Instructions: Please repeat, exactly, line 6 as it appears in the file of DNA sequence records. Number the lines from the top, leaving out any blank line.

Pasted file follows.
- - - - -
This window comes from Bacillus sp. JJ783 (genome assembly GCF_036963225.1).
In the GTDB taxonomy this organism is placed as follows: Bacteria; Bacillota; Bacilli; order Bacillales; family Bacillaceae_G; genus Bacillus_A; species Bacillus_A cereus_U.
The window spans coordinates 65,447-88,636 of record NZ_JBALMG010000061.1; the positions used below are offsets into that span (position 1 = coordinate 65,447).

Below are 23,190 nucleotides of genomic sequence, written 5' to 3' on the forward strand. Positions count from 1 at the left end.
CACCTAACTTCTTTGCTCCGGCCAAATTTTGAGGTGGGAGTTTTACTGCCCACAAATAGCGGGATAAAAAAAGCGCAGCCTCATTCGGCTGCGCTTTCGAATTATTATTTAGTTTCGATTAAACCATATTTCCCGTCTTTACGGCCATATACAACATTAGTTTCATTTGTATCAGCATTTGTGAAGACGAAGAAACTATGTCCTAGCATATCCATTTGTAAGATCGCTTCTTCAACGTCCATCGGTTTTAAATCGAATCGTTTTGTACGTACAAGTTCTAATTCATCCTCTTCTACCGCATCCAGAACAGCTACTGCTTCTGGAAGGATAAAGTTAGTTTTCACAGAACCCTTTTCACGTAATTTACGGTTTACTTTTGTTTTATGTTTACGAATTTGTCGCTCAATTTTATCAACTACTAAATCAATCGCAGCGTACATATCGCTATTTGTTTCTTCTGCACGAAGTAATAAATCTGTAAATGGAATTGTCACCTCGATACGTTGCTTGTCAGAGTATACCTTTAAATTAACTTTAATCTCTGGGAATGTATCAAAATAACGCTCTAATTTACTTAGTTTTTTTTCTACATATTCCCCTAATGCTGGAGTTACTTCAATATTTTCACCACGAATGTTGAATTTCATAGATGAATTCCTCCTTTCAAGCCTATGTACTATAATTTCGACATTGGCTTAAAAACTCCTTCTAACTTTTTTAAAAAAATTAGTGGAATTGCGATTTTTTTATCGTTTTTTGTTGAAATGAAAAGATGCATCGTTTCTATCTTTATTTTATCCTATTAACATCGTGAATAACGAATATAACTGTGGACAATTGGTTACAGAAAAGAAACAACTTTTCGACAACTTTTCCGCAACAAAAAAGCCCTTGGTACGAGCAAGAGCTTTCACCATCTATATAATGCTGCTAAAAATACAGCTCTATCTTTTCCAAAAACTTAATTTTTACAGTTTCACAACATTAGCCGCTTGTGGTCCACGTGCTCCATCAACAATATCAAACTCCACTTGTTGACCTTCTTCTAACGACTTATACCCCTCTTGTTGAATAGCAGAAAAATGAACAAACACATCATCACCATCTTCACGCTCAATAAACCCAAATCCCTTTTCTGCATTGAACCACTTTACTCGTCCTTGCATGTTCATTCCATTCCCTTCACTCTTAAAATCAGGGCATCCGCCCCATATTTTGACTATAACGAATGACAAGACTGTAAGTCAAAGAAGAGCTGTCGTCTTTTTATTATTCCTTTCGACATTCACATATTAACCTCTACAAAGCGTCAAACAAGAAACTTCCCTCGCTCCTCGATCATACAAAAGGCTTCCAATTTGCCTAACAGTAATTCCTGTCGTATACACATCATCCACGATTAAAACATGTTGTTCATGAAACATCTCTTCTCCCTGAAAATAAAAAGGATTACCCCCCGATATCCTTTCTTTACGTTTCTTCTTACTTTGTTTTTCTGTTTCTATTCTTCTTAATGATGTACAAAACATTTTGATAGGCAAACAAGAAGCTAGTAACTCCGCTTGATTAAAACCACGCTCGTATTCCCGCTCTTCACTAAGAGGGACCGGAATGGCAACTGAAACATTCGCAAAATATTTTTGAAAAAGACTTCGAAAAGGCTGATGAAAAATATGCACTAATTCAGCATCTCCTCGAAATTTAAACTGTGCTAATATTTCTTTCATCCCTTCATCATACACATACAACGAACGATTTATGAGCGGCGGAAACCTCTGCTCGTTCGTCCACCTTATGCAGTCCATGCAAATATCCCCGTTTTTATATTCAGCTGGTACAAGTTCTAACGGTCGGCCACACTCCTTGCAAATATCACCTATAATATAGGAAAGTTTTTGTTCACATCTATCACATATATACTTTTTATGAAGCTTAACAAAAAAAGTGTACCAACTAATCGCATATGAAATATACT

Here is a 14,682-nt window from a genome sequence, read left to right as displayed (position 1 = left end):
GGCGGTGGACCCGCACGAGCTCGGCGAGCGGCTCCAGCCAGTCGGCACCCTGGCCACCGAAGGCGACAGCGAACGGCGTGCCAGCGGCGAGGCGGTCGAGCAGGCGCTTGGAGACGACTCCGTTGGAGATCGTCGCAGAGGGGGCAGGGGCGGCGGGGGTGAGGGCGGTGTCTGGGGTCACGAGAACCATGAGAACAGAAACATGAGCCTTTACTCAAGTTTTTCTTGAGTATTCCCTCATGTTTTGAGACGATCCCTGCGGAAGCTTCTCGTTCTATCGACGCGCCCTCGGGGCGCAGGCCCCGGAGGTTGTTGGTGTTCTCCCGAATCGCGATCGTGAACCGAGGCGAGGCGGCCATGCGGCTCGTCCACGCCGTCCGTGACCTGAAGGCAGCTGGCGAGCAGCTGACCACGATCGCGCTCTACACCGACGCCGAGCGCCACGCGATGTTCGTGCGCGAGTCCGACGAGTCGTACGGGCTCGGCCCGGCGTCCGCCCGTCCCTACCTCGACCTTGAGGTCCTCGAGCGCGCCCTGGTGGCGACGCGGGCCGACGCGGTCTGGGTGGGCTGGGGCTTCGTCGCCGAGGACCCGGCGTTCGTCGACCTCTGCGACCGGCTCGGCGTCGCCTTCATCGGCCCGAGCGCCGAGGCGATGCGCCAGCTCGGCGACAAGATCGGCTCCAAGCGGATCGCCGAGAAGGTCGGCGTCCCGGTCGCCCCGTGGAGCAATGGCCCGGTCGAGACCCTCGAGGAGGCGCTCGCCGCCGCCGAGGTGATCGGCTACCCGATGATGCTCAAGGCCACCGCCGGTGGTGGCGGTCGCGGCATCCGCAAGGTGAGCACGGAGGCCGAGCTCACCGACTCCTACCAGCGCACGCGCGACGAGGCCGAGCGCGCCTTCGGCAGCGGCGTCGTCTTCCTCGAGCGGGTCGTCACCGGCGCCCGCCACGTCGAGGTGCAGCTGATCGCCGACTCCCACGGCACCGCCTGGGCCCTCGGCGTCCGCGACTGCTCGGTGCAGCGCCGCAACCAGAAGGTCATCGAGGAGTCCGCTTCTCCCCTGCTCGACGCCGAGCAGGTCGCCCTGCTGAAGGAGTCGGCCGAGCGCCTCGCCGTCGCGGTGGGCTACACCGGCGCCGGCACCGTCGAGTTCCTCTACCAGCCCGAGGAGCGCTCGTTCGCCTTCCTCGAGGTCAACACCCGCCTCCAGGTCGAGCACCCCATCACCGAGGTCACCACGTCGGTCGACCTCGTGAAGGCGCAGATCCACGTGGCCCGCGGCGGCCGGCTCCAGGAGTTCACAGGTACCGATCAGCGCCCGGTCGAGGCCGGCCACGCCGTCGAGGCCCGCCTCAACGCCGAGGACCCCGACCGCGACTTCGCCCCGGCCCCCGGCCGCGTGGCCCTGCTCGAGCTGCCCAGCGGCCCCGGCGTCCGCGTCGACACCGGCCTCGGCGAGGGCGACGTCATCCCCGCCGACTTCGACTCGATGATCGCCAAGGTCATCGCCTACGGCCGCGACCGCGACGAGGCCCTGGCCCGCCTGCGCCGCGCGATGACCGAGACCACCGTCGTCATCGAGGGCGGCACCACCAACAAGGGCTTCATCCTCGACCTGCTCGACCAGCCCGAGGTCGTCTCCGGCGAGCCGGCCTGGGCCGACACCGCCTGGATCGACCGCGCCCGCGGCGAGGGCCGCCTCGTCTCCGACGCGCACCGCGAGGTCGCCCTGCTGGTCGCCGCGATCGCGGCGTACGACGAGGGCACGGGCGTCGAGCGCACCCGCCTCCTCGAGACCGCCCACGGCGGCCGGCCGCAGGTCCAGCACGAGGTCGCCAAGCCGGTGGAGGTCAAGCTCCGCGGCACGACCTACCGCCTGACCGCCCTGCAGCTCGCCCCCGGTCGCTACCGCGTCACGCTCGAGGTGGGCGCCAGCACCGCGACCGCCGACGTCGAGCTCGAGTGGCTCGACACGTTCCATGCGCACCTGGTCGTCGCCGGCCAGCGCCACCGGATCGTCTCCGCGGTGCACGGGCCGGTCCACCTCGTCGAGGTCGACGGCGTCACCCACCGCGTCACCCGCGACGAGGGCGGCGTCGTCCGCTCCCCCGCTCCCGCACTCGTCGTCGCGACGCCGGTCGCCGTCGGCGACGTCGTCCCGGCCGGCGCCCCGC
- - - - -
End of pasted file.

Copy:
Here is a 14,682-nt window from a genome sequence, read left to right as displayed (position 1 = left end):